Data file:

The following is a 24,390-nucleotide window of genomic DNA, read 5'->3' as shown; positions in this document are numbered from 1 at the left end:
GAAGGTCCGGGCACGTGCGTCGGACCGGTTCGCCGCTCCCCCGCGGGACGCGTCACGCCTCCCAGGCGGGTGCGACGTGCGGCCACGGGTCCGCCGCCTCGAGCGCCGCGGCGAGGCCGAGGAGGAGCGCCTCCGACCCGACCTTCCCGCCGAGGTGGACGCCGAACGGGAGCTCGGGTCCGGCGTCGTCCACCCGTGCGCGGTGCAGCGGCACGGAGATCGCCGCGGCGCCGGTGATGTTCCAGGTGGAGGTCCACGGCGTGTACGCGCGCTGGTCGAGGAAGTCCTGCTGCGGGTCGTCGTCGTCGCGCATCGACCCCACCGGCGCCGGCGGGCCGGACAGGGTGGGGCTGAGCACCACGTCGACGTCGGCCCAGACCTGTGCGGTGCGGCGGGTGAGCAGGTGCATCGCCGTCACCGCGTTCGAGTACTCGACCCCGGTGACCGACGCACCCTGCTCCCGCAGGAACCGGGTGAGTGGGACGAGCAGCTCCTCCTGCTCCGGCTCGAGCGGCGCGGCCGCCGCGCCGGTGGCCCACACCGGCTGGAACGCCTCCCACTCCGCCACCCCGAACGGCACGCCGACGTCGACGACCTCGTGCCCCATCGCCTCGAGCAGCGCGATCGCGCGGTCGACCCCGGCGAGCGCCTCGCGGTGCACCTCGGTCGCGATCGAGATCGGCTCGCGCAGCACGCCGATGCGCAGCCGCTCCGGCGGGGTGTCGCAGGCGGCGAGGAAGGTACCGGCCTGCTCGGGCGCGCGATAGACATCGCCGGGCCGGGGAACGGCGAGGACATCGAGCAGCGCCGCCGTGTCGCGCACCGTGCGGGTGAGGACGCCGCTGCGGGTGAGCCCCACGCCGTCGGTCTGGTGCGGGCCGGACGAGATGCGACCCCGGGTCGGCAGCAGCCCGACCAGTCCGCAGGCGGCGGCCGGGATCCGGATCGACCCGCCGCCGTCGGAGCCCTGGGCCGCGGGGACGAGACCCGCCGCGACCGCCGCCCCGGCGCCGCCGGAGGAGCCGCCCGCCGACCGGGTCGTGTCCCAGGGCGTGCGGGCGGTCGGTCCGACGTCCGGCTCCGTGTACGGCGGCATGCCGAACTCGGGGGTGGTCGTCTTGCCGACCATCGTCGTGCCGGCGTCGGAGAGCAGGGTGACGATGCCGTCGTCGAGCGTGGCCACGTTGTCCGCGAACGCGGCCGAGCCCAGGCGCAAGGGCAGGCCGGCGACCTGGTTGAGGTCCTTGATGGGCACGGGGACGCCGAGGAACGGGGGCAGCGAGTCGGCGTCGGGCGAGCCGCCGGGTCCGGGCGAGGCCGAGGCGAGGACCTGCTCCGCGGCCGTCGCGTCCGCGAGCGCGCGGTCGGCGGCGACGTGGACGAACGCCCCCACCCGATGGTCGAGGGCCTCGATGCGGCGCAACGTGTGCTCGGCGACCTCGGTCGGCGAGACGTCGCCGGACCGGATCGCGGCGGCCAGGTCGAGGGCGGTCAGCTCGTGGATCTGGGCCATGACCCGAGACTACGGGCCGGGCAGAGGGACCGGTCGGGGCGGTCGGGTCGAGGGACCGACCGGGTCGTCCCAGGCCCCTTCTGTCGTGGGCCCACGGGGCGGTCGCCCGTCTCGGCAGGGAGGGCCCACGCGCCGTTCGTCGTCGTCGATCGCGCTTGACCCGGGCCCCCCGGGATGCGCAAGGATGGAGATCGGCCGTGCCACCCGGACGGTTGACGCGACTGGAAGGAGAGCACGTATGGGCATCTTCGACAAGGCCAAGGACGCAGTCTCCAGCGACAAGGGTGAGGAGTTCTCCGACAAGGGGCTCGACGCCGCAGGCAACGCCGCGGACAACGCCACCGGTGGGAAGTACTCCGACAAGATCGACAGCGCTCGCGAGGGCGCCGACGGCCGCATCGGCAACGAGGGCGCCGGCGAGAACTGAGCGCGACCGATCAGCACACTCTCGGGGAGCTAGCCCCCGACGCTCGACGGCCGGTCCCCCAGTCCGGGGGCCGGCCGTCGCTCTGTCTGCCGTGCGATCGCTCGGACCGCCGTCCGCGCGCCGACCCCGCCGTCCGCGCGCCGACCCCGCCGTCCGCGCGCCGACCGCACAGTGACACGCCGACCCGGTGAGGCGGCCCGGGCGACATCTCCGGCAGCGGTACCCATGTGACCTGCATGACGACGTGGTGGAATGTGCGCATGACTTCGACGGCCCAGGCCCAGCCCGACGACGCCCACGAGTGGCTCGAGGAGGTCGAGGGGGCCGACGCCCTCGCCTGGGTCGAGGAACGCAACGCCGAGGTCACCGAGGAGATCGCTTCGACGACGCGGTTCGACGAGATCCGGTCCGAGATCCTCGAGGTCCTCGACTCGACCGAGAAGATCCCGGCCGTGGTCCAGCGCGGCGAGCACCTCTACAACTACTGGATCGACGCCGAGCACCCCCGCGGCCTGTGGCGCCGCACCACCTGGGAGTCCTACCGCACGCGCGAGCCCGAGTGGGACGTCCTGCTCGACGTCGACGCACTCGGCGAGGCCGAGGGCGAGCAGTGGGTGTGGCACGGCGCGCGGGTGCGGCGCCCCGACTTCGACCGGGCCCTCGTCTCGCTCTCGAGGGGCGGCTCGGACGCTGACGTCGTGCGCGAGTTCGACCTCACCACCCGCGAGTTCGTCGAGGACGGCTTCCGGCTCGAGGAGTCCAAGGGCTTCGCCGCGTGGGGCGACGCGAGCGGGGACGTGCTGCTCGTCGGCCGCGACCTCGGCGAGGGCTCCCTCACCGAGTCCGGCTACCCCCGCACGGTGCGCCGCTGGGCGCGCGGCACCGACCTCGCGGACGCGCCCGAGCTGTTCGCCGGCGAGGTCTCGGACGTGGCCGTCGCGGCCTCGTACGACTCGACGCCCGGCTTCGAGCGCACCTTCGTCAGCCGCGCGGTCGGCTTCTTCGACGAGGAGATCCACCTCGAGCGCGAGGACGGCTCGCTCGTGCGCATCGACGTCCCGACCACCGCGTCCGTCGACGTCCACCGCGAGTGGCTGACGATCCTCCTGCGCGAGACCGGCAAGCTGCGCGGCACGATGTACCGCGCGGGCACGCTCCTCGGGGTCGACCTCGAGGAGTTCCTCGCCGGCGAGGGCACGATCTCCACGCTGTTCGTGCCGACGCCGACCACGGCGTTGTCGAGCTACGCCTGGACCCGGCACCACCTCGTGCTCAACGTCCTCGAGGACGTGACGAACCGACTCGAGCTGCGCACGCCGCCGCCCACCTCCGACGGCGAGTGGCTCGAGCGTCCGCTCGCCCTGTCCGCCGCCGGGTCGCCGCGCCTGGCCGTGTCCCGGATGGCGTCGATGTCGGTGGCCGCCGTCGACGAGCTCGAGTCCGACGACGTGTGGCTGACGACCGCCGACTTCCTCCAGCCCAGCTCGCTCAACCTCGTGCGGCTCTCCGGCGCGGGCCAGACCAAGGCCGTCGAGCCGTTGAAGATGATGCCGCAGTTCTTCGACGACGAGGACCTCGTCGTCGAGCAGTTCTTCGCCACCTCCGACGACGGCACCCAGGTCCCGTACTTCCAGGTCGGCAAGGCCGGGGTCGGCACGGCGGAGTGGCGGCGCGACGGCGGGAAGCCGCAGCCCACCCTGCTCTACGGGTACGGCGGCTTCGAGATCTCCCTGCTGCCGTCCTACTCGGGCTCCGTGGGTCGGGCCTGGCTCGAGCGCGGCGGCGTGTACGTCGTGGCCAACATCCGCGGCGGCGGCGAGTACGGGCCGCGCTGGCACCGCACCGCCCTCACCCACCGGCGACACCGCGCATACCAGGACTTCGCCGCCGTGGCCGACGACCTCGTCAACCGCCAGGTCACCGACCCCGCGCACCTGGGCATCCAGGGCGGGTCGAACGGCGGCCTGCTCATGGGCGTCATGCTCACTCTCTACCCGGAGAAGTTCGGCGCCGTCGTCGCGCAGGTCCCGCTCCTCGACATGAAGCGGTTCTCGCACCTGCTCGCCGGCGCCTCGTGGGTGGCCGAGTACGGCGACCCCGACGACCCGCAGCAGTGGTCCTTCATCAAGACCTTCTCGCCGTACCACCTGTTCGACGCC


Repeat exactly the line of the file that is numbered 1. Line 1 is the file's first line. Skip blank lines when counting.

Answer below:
The following is a 24,390-nucleotide window of genomic DNA, read 5'->3' as shown; positions in this document are numbered from 1 at the left end: